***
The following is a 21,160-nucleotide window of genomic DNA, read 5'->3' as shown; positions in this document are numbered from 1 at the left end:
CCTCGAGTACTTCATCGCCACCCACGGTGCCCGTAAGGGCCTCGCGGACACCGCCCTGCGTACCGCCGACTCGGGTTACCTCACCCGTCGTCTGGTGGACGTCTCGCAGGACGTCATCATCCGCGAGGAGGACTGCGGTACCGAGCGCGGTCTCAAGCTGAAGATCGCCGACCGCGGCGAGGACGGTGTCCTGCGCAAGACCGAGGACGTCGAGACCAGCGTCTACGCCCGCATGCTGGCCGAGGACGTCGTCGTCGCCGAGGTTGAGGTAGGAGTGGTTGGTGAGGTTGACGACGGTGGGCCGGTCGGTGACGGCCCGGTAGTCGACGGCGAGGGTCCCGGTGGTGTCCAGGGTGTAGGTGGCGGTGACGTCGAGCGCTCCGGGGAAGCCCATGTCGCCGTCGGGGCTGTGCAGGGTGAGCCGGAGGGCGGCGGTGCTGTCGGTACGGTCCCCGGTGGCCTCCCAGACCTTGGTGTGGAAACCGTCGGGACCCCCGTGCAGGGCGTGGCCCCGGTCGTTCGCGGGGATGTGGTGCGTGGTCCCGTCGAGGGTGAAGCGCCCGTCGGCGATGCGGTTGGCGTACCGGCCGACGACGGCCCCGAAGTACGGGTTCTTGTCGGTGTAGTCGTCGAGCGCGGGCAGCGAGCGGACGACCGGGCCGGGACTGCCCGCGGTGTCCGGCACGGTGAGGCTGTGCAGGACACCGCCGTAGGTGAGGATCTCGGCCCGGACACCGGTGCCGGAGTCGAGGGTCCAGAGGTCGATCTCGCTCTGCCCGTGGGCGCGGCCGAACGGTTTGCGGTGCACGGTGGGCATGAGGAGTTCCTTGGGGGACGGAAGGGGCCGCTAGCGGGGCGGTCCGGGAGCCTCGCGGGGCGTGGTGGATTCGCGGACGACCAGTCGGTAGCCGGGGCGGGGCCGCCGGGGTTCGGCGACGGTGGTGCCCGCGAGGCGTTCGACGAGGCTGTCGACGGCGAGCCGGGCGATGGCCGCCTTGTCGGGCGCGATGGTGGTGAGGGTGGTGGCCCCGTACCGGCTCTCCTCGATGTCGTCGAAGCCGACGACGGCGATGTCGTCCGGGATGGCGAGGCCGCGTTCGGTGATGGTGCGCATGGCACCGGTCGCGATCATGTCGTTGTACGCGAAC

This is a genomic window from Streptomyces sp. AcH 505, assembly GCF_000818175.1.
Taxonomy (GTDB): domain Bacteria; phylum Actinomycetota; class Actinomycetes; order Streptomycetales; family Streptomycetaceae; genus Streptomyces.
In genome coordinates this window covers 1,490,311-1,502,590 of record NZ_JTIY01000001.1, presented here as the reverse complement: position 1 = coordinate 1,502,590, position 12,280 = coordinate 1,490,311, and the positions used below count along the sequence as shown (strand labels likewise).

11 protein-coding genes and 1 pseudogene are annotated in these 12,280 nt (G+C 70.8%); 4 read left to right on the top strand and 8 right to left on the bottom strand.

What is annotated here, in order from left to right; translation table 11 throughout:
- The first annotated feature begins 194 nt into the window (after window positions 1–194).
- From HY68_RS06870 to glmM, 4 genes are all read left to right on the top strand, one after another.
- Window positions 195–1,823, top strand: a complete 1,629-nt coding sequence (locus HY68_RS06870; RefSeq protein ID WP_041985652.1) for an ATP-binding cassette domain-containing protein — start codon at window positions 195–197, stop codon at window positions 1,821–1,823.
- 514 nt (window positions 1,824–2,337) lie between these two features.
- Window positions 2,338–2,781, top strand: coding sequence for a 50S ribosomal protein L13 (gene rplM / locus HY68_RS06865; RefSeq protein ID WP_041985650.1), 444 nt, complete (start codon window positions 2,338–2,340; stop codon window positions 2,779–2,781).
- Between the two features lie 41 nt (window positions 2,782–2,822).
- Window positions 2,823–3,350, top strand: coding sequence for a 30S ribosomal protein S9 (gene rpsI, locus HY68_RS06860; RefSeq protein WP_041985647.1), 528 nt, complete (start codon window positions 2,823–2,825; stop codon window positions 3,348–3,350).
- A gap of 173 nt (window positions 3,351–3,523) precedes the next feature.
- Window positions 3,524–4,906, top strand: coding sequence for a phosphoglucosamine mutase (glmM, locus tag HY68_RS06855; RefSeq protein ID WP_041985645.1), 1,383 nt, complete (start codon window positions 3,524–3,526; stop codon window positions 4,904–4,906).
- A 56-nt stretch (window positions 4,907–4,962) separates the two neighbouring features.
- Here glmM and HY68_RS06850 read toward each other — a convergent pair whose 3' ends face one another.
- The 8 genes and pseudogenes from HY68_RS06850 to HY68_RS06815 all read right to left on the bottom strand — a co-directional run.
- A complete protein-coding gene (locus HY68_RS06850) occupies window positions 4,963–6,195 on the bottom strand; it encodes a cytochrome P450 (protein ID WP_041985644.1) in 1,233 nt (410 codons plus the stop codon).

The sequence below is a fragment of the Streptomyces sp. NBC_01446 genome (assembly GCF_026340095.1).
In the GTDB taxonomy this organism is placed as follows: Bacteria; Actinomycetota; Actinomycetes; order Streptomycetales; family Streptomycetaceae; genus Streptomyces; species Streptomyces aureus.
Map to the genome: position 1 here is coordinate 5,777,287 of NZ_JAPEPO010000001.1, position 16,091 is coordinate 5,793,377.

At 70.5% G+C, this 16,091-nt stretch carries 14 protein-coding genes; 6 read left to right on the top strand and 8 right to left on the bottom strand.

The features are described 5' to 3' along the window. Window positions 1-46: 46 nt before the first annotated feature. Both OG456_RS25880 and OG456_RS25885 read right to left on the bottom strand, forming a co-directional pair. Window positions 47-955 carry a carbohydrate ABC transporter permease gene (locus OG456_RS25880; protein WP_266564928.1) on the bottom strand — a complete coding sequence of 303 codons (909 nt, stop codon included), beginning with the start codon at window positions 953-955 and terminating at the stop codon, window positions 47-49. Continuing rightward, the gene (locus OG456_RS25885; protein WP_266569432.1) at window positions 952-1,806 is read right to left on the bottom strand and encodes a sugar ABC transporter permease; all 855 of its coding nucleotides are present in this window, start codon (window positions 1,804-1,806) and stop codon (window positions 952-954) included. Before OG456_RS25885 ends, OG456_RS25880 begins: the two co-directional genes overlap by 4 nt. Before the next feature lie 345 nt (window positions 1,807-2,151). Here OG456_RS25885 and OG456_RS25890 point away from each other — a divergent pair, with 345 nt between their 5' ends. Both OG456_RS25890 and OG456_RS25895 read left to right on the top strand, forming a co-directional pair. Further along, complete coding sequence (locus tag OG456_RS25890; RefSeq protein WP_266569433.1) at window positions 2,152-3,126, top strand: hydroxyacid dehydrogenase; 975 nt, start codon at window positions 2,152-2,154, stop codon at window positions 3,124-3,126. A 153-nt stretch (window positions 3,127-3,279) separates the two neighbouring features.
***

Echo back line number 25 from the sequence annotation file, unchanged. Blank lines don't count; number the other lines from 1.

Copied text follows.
The features are described 5' to 3' along the window. Window positions 1-46: 46 nt before the first annotated feature. Both OG456_RS25880 and OG456_RS25885 read right to left on the bottom strand, forming a co-directional pair. Window positions 47-955 carry a carbohydrate ABC transporter permease gene (locus OG456_RS25880; protein WP_266564928.1) on the bottom strand — a complete coding sequence of 303 codons (909 nt, stop codon included), beginning with the start codon at window positions 953-955 and terminating at the stop codon, window positions 47-49. Continuing rightward, the gene (locus OG456_RS25885; protein WP_266569432.1) at window positions 952-1,806 is read right to left on the bottom strand and encodes a sugar ABC transporter permease; all 855 of its coding nucleotides are present in this window, start codon (window positions 1,804-1,806) and stop codon (window positions 952-954) included. Before OG456_RS25885 ends, OG456_RS25880 begins: the two co-directional genes overlap by 4 nt. Before the next feature lie 345 nt (window positions 1,807-2,151). Here OG456_RS25885 and OG456_RS25890 point away from each other — a divergent pair, with 345 nt between their 5' ends. Both OG456_RS25890 and OG456_RS25895 read left to right on the top strand, forming a co-directional pair. Further along, complete coding sequence (locus tag OG456_RS25890; RefSeq protein WP_266569433.1) at window positions 2,152-3,126, top strand: hydroxyacid dehydrogenase; 975 nt, start codon at window positions 2,152-2,154, stop codon at window positions 3,124-3,126. A 153-nt stretch (window positions 3,127-3,279) separates the two neighbouring features.